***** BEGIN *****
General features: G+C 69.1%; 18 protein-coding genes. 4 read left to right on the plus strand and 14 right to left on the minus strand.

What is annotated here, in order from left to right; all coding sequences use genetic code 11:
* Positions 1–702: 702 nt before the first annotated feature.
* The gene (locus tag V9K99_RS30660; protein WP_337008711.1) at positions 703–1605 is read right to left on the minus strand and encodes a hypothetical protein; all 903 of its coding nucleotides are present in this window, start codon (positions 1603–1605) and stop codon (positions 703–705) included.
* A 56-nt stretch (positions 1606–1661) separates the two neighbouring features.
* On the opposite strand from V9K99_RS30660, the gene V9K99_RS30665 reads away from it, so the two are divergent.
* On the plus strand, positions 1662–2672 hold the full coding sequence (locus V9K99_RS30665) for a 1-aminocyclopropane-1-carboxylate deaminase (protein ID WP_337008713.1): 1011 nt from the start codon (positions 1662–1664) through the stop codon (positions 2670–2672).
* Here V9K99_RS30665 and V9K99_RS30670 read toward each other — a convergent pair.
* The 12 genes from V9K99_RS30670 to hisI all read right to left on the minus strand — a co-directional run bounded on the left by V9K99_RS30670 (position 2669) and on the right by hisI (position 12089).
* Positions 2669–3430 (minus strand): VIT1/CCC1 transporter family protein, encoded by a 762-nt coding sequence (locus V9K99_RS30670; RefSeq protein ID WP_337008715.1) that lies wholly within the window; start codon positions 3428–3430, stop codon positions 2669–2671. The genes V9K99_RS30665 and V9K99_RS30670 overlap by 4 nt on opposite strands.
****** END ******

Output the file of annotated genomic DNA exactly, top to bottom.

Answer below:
General features: G+C 69.1%; 18 protein-coding genes. 4 read left to right on the plus strand and 14 right to left on the minus strand.

What is annotated here, in order from left to right; all coding sequences use genetic code 11:
* Positions 1–702: 702 nt before the first annotated feature.
* The gene (locus tag V9K99_RS30660; protein WP_337008711.1) at positions 703–1605 is read right to left on the minus strand and encodes a hypothetical protein; all 903 of its coding nucleotides are present in this window, start codon (positions 1603–1605) and stop codon (positions 703–705) included.
* A 56-nt stretch (positions 1606–1661) separates the two neighbouring features.
* On the opposite strand from V9K99_RS30660, the gene V9K99_RS30665 reads away from it, so the two are divergent.
* On the plus strand, positions 1662–2672 hold the full coding sequence (locus V9K99_RS30665) for a 1-aminocyclopropane-1-carboxylate deaminase (protein ID WP_337008713.1): 1011 nt from the start codon (positions 1662–1664) through the stop codon (positions 2670–2672).
* Here V9K99_RS30665 and V9K99_RS30670 read toward each other — a convergent pair.
* The 12 genes from V9K99_RS30670 to hisI all read right to left on the minus strand — a co-directional run bounded on the left by V9K99_RS30670 (position 2669) and on the right by hisI (position 12089).
* Positions 2669–3430 (minus strand): VIT1/CCC1 transporter family protein, encoded by a 762-nt coding sequence (locus V9K99_RS30670; RefSeq protein ID WP_337008715.1) that lies wholly within the window; start codon positions 3428–3430, stop codon positions 2669–2671. The genes V9K99_RS30665 and V9K99_RS30670 overlap by 4 nt on opposite strands.